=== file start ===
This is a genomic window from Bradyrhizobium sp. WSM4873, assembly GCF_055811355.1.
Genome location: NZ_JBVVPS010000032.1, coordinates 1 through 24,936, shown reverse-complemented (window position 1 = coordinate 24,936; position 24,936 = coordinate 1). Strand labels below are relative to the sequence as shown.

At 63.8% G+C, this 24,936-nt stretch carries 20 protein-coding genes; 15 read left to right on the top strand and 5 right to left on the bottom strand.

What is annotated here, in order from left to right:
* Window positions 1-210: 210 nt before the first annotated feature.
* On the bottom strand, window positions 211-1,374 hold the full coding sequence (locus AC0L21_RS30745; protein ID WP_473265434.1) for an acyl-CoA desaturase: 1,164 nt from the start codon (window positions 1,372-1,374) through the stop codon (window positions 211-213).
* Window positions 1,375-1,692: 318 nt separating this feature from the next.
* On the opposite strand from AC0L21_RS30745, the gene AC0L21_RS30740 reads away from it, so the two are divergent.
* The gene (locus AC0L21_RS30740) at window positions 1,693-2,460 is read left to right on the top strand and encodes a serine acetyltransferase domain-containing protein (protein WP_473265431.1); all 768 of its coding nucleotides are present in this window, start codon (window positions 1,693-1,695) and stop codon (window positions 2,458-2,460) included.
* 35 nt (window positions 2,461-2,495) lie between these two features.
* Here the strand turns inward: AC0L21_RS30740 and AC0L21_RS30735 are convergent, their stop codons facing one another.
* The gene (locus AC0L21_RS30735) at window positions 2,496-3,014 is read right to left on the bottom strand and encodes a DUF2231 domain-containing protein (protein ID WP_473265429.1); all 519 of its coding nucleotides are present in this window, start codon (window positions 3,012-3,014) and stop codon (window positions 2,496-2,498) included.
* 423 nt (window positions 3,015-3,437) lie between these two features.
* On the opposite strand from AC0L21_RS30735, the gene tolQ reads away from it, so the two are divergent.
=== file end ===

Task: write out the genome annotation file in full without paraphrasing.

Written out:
This is a genomic window from Bradyrhizobium sp. WSM4873, assembly GCF_055811355.1.
Genome location: NZ_JBVVPS010000032.1, coordinates 1 through 24,936, shown reverse-complemented (window position 1 = coordinate 24,936; position 24,936 = coordinate 1). Strand labels below are relative to the sequence as shown.

At 63.8% G+C, this 24,936-nt stretch carries 20 protein-coding genes; 15 read left to right on the top strand and 5 right to left on the bottom strand.

What is annotated here, in order from left to right:
* Window positions 1-210: 210 nt before the first annotated feature.
* On the bottom strand, window positions 211-1,374 hold the full coding sequence (locus AC0L21_RS30745; protein ID WP_473265434.1) for an acyl-CoA desaturase: 1,164 nt from the start codon (window positions 1,372-1,374) through the stop codon (window positions 211-213).
* Window positions 1,375-1,692: 318 nt separating this feature from the next.
* On the opposite strand from AC0L21_RS30745, the gene AC0L21_RS30740 reads away from it, so the two are divergent.
* The gene (locus AC0L21_RS30740) at window positions 1,693-2,460 is read left to right on the top strand and encodes a serine acetyltransferase domain-containing protein (protein WP_473265431.1); all 768 of its coding nucleotides are present in this window, start codon (window positions 1,693-1,695) and stop codon (window positions 2,458-2,460) included.
* 35 nt (window positions 2,461-2,495) lie between these two features.
* Here the strand turns inward: AC0L21_RS30740 and AC0L21_RS30735 are convergent, their stop codons facing one another.
* The gene (locus AC0L21_RS30735) at window positions 2,496-3,014 is read right to left on the bottom strand and encodes a DUF2231 domain-containing protein (protein ID WP_473265429.1); all 519 of its coding nucleotides are present in this window, start codon (window positions 3,012-3,014) and stop codon (window positions 2,496-2,498) included.
* 423 nt (window positions 3,015-3,437) lie between these two features.
* On the opposite strand from AC0L21_RS30735, the gene tolQ reads away from it, so the two are divergent.